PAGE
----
Brad Cooper fights back in custody battle


Read affidavits submitted by Nancy Cooper's friends

Read Brad Cooper's affidavit

Read the Cooper separation agreement

In a motion filed in the custody battle over the Coopers' children, /*Brad Cooper*/'s attorneys claim that one of the attorneys representing /*Nancy Cooper*/'s parents also represented Nancy -- apparently in a possible divorce action against her husband.

The attorney, Alice Stubbs, is a former Wake district court judge.

In the latest document filed, in the fight over custody of the Cooper children, Brad claims Nancy "…also had an extra-marital relationship while married to me. Nancy insisted that she did nothing wrong, that her relationship with the other man only happened once, it wasn't sexual, and that one even knew his name."

In 2004, the state supreme court ruled that attorney-client privilege doesn't always survive death.

The ruling came in the highly publicized murder of Eric Miller. Police had suspected his wife, Ann, of arsenic poisoning but had only circumstantial evidence.

Derrill Willard, a man believed to be an accomplice in the poisoning committed suicide. But before he killed himself, he told his story to attorney Rick Gammon. Gammon refused to tell authorities what Willard told him, invoking attorney-client privilege.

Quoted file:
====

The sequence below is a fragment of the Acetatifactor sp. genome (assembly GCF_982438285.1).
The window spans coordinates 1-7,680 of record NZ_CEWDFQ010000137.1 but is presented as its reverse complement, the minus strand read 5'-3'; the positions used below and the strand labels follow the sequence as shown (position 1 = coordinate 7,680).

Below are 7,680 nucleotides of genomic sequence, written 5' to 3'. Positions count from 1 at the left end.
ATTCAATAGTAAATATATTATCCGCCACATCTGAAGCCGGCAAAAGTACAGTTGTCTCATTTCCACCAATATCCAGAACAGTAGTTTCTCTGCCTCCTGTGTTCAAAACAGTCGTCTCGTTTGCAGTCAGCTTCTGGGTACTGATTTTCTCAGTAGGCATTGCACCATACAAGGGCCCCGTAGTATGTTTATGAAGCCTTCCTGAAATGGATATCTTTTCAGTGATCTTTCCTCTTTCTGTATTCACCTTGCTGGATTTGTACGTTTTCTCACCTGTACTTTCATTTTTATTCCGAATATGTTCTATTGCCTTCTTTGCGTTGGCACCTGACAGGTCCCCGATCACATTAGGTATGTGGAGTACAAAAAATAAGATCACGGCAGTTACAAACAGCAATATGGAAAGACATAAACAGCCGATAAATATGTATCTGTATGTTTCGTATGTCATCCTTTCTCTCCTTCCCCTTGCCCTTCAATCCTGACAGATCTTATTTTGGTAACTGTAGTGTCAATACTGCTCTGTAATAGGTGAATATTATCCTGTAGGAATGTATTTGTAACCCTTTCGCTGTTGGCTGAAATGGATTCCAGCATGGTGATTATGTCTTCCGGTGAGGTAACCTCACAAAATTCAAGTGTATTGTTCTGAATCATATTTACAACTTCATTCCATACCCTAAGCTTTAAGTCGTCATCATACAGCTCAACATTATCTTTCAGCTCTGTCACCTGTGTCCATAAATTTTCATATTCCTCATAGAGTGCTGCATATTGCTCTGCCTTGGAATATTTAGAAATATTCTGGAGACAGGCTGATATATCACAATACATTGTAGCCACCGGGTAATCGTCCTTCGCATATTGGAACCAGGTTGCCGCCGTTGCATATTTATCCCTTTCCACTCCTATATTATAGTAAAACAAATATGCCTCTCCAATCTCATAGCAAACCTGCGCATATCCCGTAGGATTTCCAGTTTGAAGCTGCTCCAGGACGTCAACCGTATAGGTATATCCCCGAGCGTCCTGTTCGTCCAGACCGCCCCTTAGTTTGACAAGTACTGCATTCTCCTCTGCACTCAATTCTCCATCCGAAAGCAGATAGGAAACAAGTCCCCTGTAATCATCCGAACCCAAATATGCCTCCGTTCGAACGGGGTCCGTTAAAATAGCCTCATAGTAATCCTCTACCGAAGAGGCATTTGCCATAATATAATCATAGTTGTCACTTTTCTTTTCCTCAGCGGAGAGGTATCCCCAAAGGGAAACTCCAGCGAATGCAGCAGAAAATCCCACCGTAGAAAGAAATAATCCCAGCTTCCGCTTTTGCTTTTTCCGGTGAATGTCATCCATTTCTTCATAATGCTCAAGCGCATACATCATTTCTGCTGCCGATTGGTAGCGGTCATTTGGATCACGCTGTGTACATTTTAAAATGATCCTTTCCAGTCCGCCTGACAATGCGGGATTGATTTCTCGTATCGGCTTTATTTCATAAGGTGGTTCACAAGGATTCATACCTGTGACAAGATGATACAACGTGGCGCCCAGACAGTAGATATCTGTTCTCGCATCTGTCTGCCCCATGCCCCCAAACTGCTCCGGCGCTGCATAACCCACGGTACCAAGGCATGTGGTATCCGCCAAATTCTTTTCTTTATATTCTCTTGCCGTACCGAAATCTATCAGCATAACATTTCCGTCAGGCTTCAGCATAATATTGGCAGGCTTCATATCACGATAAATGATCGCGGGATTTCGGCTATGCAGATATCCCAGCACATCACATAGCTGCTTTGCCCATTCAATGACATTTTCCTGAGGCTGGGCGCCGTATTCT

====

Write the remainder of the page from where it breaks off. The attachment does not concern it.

However, the supreme court forced Gammon to turn over one page of an affidavit detailing what Willard told him. That one page pointed the finger at Ann Miller and sent her to prison after she pleaded guilty to second-degree murder.

Brad Cooper's attorneys, based on that ruling, say Stubbs should have to reveal what Nancy Cooper told Stubbs before her murder. They also want Stubbs removed as counsel for Garry and Donna Rentz and Nancy's twin sister, Krista Lister. They say Stubbs should be disqualified from the case because of conflict of interest rules.

Last weel the Rentzs and Lister were granted emergency temporary custody of the Cooper's two daughters, ages two and four. That was just days after Nancy Cooper was found murdered not far from her home in Cary's Lochmere subdivision.

Police believe Brad was the last person to see his wife. He says she went jogging at 7 a.m. and never returned. But it was one of her friends, not Brad, who reported her missing almost seven hours later. Police used a warrant to search the Coopers' home and cars and to obtain DNA from Brad.

In the original emergency custody case, the Rentzs claim Brad is unstable and might harm or abduct the children.

They also say they believe Nancy never went jogging. Brad's attorneys have called all that "wild speculation." They have also asked that Nancy's autopsy results be released saying, "This information is critical to Brad Cooper's ability to challenge Plaintiff's unsubstantiated insinuations that he played a role in Ms. Cooper's death."

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